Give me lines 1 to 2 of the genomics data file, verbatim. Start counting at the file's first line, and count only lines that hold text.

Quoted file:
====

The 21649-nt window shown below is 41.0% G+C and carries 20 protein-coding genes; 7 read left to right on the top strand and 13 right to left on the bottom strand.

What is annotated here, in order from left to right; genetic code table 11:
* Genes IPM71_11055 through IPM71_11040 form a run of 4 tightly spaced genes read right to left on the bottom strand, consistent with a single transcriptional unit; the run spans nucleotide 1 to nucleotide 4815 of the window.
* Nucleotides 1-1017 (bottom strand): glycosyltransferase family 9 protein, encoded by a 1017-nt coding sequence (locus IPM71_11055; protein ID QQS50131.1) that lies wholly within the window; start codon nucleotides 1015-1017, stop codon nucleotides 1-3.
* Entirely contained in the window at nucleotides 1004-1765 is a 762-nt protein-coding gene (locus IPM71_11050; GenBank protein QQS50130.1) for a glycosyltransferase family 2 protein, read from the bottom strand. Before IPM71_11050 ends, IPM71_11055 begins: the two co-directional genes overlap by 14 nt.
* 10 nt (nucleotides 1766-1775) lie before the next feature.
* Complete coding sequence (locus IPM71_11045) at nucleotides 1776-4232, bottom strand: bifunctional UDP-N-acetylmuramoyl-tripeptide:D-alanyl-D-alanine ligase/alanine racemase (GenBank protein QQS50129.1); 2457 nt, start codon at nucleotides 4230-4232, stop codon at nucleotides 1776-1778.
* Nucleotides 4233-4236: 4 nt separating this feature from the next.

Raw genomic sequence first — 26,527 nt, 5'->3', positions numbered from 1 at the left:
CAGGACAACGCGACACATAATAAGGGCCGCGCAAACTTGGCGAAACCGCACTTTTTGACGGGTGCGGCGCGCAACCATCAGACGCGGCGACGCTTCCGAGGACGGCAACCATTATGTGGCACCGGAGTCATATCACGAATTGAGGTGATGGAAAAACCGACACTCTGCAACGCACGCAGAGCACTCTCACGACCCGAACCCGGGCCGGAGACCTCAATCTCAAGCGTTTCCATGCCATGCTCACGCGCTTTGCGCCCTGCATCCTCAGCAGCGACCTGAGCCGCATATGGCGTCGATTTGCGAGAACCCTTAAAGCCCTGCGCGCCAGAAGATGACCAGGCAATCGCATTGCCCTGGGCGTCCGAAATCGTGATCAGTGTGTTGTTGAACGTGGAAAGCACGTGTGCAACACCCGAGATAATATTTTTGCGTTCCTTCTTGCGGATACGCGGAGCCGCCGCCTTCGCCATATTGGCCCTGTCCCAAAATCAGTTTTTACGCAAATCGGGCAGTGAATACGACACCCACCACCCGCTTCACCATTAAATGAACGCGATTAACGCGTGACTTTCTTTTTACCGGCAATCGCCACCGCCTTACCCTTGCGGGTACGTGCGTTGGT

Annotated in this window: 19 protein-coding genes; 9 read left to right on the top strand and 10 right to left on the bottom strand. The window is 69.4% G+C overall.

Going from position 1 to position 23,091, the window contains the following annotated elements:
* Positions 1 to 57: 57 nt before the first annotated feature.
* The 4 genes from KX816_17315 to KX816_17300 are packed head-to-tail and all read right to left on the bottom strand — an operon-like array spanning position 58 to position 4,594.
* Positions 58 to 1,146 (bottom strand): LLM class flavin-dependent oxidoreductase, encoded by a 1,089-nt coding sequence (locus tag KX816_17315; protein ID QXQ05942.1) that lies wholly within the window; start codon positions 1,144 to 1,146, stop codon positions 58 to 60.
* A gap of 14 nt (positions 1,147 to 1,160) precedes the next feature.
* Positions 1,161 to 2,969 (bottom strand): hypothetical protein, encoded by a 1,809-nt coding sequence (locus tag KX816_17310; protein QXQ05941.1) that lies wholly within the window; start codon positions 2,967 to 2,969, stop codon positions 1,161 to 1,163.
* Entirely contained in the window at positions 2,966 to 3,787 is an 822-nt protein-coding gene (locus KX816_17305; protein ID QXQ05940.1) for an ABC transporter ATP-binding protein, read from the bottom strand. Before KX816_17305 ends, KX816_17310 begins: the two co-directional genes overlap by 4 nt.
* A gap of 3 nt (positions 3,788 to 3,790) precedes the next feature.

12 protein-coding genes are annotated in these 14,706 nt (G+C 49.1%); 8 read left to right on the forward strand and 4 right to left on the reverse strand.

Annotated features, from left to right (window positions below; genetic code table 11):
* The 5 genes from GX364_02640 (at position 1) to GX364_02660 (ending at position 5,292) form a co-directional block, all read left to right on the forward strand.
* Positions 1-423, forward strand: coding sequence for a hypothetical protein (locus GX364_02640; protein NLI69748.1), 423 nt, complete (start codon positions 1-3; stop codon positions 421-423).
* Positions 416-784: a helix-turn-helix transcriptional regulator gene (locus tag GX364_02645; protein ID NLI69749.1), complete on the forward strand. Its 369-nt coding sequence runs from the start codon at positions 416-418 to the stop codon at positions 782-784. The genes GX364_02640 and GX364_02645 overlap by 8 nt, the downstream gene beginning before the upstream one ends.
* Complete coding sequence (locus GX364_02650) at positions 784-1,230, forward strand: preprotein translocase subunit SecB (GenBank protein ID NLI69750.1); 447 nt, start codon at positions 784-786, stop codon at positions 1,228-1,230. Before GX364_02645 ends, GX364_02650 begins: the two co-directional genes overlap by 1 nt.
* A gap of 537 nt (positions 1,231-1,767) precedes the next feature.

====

The 21649-nt window shown below is 41.0% G+C and carries 20 protein-coding genes; 7 read left to right on the top strand and 13 right to left on the bottom strand.

What is annotated here, in order from left to right; genetic code table 11: